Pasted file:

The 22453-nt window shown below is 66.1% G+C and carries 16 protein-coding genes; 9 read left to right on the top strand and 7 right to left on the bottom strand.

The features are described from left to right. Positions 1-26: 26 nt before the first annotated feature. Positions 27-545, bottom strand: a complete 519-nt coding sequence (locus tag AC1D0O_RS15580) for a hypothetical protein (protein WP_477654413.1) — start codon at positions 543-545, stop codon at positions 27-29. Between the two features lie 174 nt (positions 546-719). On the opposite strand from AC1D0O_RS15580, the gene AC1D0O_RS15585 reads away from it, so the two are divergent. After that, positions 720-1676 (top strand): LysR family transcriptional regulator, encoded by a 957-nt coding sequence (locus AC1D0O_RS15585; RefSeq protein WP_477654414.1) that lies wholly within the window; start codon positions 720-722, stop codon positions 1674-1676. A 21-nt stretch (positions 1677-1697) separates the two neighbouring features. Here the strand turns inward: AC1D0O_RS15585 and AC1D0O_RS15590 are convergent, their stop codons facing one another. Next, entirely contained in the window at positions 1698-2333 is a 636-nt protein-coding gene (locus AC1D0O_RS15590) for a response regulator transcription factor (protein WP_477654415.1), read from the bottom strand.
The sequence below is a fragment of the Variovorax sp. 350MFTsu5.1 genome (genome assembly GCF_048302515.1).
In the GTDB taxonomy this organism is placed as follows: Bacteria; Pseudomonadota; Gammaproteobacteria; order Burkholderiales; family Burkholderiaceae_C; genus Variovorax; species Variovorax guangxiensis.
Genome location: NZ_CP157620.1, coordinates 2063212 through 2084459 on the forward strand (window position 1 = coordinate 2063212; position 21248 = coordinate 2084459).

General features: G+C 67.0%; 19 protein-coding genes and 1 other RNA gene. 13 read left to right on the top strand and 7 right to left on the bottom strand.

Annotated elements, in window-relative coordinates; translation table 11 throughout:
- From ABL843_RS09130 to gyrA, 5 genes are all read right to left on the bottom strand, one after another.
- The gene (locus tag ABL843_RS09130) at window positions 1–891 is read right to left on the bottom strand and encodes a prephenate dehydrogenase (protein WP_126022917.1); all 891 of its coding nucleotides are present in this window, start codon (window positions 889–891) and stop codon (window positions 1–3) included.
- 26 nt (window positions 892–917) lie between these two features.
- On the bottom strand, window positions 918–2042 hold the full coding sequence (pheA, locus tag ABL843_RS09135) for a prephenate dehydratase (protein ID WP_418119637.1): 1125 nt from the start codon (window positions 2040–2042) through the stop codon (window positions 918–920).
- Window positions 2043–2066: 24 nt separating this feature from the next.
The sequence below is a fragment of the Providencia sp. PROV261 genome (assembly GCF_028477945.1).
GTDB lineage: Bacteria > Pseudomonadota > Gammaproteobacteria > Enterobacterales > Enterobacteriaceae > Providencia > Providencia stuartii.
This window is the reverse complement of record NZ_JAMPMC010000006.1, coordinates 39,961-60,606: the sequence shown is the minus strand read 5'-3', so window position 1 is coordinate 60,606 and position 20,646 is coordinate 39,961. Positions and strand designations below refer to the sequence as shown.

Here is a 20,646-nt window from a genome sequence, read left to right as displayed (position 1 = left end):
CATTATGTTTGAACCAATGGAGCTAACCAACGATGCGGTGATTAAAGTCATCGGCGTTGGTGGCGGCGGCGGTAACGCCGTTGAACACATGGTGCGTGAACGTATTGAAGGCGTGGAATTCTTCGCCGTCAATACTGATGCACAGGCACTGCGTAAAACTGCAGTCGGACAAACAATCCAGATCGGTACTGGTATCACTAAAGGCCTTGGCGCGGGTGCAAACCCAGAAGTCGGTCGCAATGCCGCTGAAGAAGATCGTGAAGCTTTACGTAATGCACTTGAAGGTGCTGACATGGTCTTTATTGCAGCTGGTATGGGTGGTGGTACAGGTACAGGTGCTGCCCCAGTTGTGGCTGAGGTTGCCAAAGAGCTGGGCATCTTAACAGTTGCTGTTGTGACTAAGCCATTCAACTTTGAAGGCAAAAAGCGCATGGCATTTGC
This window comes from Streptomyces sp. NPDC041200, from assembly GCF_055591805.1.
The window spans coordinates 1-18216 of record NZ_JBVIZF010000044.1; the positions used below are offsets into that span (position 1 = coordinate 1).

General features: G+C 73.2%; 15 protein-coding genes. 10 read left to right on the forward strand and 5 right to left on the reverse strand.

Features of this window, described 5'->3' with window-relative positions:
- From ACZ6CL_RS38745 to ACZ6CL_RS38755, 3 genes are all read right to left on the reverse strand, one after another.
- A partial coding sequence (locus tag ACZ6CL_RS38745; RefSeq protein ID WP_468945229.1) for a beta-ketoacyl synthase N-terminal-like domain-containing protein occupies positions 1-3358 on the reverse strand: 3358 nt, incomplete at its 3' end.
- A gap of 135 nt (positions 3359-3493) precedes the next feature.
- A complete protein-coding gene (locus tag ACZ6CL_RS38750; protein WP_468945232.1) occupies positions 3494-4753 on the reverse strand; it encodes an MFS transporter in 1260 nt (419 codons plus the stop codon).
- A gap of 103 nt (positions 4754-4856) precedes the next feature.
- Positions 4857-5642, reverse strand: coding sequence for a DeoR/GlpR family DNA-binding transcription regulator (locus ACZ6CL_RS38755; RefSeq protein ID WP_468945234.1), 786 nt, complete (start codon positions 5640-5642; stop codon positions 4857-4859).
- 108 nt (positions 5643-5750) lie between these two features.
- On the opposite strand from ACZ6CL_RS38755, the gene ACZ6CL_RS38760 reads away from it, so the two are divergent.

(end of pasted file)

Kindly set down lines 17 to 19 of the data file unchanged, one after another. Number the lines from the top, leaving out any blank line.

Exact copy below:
CATTATGTTTGAACCAATGGAGCTAACCAACGATGCGGTGATTAAAGTCATCGGCGTTGGTGGCGGCGGCGGTAACGCCGTTGAACACATGGTGCGTGAACGTATTGAAGGCGTGGAATTCTTCGCCGTCAATACTGATGCACAGGCACTGCGTAAAACTGCAGTCGGACAAACAATCCAGATCGGTACTGGTATCACTAAAGGCCTTGGCGCGGGTGCAAACCCAGAAGTCGGTCGCAATGCCGCTGAAGAAGATCGTGAAGCTTTACGTAATGCACTTGAAGGTGCTGACATGGTCTTTATTGCAGCTGGTATGGGTGGTGGTACAGGTACAGGTGCTGCCCCAGTTGTGGCTGAGGTTGCCAAAGAGCTGGGCATCTTAACAGTTGCTGTTGTGACTAAGCCATTCAACTTTGAAGGCAAAAAGCGCATGGCATTTGC
This window comes from Streptomyces sp. NPDC041200, from assembly GCF_055591805.1.
The window spans coordinates 1-18216 of record NZ_JBVIZF010000044.1; the positions used below are offsets into that span (position 1 = coordinate 1).